Under the existing business model—in which legal services for ordinary individuals are provided by solo and small firm practitioners operating in traditional law-office settings—these costs are simply too high. To reduce the cost of law and increase access to legal assistance, the form in which legal services are produced and delivered to the market has to change. This will require much larger scale organizations and more creative and complex financial and management relationships between those who provide legal expertise—lawyers—and those who provide many of the other components that go into ultimately delivering legal assistance to people.
In support of the notion, Hadfield switches from the British folly to medicine, since it’s so highly uncontroversial in delivering low cost, high quality services to the public:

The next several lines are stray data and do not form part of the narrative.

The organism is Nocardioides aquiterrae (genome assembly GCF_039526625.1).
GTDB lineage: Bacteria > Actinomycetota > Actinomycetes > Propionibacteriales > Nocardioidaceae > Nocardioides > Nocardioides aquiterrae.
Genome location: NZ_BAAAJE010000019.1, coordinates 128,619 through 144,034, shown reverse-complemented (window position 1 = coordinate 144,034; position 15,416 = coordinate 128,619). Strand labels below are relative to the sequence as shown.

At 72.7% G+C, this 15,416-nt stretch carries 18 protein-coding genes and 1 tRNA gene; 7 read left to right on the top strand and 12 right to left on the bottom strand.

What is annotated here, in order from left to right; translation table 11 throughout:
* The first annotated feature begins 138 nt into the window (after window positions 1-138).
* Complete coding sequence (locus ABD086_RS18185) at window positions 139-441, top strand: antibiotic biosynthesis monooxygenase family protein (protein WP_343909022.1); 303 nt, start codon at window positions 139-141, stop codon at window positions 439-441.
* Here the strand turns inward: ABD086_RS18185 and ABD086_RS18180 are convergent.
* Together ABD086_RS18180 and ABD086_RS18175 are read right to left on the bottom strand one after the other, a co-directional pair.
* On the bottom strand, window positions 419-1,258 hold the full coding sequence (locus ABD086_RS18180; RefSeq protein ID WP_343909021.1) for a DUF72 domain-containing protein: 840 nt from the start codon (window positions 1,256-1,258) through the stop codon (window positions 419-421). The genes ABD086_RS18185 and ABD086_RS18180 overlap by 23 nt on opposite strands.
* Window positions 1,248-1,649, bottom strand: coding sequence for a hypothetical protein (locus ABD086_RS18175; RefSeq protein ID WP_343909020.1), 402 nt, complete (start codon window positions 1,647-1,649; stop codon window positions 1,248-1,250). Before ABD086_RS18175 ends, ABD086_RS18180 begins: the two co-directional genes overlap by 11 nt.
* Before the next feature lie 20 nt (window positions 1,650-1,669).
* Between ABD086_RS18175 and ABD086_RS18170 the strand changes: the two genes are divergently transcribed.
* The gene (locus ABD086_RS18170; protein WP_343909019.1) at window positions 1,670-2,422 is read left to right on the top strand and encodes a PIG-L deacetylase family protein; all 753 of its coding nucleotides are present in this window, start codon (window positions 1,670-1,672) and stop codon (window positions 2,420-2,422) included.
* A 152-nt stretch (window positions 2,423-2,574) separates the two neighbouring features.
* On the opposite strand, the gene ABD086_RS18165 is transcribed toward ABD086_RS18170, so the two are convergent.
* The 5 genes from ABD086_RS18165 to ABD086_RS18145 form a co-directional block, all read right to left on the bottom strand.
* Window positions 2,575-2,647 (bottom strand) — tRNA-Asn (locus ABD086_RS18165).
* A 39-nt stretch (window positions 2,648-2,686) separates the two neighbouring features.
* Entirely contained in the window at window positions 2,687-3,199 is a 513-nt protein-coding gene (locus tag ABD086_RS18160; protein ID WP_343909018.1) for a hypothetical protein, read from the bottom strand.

In this law is just like another modern complex service: medicine. Costs in health care have been controlled only as a result of substantial organizational innovation. By restricting the organizational and contractual structure of law to conventional solo and small firm practice, the legal profession ensures that the changes necessary to make legal help more affordable to ordinary Americans will not occur.